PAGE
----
This morning I started reading Galileo’s Telescope and it got me thinking in terms of the big data / open source elements brought up at the summit. Before you injure your neck doing that head tilt puzzled look thing that dogs do, let me explain.

I have a great affinity toward data visualization. I could probably press my own olive oil with the stack of books I’ve got on the subject. So when I saw that Galileo had written a text entitled Sidereus Nuncius, my first thought was, “if you took nuncius (message) and pushed it forward into present day English, you’d end up at announce, denounce and enounce. What if you pushed it backward in time? How about sideways toward French? If we visualized this map, what would it look like? How would we navigate it?

I’ve always found it fascinating how speech informs thought. We live in a society where using ‘little words’ is encouraged in an effort to be more inclusive. The problem is that these ‘big words’ aren’t big for the sake of big. They encapsulate entire concepts and histories. We talk about ‘the big picture,’ ‘big data,’ and the like, but in our attempt to make it all accessible all we seem to be doing is creating a meaningless assemblage of words and acronyms, that at the end of the day, have the precision of a ten pound sledgehammer in a omelet shop.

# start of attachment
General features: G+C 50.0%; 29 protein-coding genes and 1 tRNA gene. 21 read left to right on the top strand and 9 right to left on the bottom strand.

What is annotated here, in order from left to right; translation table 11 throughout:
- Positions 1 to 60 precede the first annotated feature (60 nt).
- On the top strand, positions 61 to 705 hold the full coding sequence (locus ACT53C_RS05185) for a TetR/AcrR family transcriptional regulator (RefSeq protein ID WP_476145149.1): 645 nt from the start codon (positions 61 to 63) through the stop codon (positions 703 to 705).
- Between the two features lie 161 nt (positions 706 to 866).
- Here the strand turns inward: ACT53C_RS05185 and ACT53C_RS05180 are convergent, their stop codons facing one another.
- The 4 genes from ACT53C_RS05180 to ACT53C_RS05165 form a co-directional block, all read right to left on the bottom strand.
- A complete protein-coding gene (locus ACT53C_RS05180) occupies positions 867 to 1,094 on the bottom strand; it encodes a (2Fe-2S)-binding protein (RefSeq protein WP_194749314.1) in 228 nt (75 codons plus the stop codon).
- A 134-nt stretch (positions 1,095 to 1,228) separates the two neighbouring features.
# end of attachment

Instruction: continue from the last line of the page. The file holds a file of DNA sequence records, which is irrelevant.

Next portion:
What if instead of constantly, reducing our communication to the green card, red card of sports; we instead could point to the 21st century version of Korzybski’s Structural Differential and literally be on the same page? How would language acquisition be improved for both native and foreign languages, if you could build understanding based on the natural evolution of the language’s concept basis? What would the impact on science be if we could visualize past crossover points between disciplines? How much more readily would students learn the concepts of computer science and engineering if they could put present day abstractions into the context of past constraints rather than simply memorizing a given language, framework or operating system’s implementation?

Yeah, this is one of those posts that has no conclusion. It’s a digital scribble intended to be a jumping off point for future endeavors.